This blog, Beer, Bach, Brawn and Banter (I’m surprised I didn’t use the Oxford comma, I’m pretty strict about that) was supposed to be about my journey discovering beer, becoming a better pianist, getting “swole” or “snatched” (I can’t remember which one), and there was a catch-all for everything else. And as I look back on B-tesseract I kind of did that. But I don’t remember why I stopped.

I started another blog – BPM365 – maybe two months ago. “Bruce’s Project Management”. The idea was that I would apply project management principles to everyday life, allowing one to practice project management 365 days a year. But in my last post I talked about emotions.

My first podcast initially had a theme, and I’d done all this work to choose topics specifically other than emotions. I had all this equipment but ultimately put on my headphones and sat down and just recorded what I felt after a bad day. Again, emotions won out over my more cerebral intentions.

As I’ve grown, I’ve learned that managing emotions is something that literally everyone struggles with at some point. Sometimes I still have shame around being “emotional”, but now I’m slightly less likely to care.

I have an idea though.

When I see my Facebook “on this day” posts from a decade ago, I seemed really optimistic and upbeat. This came after a period of deep (undiagnosed) depression and general mental turmoil. It feels like I’m back in a period of depression and mental turmoil, with heavy emphasis on turmoil. And I wonder what happened. I look at the 2011 Bruce and I don’t know him. I think I might try to trace things back and see where things shifted.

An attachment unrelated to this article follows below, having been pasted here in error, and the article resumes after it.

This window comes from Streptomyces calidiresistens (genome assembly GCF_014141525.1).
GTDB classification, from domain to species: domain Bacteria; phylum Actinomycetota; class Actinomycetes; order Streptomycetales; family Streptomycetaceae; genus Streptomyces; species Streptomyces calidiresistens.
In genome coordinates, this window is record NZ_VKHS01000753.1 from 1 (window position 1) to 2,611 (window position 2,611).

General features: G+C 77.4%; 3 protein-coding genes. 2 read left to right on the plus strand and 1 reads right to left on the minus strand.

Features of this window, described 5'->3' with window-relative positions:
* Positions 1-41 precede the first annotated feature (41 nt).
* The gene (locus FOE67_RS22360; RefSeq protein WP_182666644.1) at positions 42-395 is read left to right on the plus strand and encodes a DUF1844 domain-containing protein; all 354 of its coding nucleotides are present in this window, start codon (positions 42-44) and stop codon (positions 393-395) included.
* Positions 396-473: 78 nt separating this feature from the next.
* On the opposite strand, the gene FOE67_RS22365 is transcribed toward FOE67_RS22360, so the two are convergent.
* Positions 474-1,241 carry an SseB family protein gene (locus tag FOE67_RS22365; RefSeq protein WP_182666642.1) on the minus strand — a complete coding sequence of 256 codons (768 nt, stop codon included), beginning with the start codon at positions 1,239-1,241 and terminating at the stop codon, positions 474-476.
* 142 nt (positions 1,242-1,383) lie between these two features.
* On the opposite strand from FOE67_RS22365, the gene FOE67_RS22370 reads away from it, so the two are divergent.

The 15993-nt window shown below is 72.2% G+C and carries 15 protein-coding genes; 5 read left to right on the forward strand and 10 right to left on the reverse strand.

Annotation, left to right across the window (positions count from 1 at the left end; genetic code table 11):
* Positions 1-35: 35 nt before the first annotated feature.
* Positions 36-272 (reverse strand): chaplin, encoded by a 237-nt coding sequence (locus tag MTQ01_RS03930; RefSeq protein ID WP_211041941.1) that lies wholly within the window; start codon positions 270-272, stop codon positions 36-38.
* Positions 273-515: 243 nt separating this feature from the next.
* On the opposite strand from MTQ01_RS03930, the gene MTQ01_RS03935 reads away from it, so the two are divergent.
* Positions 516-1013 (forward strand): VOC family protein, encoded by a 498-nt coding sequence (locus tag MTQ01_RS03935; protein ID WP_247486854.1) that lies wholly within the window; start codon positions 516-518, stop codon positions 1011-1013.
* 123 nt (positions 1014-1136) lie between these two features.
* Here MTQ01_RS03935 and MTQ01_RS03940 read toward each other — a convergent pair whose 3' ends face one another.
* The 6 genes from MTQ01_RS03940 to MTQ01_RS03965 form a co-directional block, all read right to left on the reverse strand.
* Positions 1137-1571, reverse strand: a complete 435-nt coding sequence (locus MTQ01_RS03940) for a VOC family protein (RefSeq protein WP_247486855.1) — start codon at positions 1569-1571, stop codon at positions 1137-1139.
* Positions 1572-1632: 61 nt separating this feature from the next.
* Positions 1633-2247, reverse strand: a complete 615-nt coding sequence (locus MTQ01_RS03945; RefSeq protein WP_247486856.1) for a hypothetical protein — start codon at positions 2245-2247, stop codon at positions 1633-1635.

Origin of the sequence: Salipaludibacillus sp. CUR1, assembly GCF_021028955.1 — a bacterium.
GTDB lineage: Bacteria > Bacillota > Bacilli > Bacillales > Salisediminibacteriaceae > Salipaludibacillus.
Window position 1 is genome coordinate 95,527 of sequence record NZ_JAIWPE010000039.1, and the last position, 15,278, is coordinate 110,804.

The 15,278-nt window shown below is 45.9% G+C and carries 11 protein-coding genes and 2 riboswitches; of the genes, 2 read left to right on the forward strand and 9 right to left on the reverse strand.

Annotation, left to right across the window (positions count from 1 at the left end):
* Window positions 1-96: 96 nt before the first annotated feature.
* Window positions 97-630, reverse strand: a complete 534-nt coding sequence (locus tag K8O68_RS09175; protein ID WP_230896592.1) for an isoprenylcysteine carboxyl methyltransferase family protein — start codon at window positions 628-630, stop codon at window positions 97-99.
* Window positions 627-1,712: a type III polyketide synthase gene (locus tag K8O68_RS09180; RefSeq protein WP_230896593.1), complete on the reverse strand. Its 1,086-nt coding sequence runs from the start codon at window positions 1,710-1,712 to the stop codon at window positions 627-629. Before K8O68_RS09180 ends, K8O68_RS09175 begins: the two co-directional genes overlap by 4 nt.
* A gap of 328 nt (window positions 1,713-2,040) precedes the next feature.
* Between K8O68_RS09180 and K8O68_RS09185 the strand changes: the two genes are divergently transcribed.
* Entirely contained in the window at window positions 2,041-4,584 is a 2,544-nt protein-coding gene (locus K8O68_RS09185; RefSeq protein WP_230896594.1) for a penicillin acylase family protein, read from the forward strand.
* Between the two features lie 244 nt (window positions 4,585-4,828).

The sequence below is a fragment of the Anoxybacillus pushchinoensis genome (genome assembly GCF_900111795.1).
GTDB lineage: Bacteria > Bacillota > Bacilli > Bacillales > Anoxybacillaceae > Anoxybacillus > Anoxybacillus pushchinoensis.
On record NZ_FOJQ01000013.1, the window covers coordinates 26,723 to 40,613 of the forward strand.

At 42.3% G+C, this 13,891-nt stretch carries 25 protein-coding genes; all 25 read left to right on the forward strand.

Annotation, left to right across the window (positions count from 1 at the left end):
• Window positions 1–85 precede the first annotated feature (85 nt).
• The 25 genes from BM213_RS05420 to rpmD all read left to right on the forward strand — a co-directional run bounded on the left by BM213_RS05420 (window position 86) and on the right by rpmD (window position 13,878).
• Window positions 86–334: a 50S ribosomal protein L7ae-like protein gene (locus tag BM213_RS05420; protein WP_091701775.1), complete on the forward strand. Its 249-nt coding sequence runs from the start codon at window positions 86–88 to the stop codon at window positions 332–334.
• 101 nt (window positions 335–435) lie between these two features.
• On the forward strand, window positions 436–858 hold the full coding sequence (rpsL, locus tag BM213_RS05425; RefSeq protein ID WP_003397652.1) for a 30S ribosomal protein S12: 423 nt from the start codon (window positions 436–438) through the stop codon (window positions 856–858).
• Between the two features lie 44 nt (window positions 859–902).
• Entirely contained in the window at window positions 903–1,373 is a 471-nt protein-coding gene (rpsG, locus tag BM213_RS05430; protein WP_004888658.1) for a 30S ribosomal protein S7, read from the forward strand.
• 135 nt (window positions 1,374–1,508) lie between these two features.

I recently talked to a friend and I shared with him that I don’t feel like I have a compass. I had clear goals in my 20s – finishing school, finding a place, and getting a job I wanted. I also started a relationship. Things were moving along fine, until they weren’t. At one point, I looked around and realized I was really uncomfortable with myself. I had the worst spontaneous anxiety. (I later learned this to be unresolved trauma but that’s for a later post). I was unhappy with everything. Beneath a pretty veneer, I felt like something was missing.

But now I think it’s not that anything was missing. “IT” – what I was looking for – just IS. Like, this is it. Life is whatever you make it I guess.

This was unexpected…

So, I started a WHOLE NEW blog with a different name and a different theme. 😳 I had to reset my password and stumbled on this old gem. A part of me is kinda pissed – I did this whole complicated-ass setup that cost me a lot of money and I could barely figure out how to use it. I’d totally forgotten about Bach, Brawn, and whatever. I really need to learn how to stick with things. I have half a dozen blogs and podcasts across the World Wide Web that I started with good intentions. Good grief. I guess I’ll transfer those posts over here? I suppose the theme needs to be updated – it turns out I don’t really like beer and 2013 Bruce was a different person. I need some time to process this.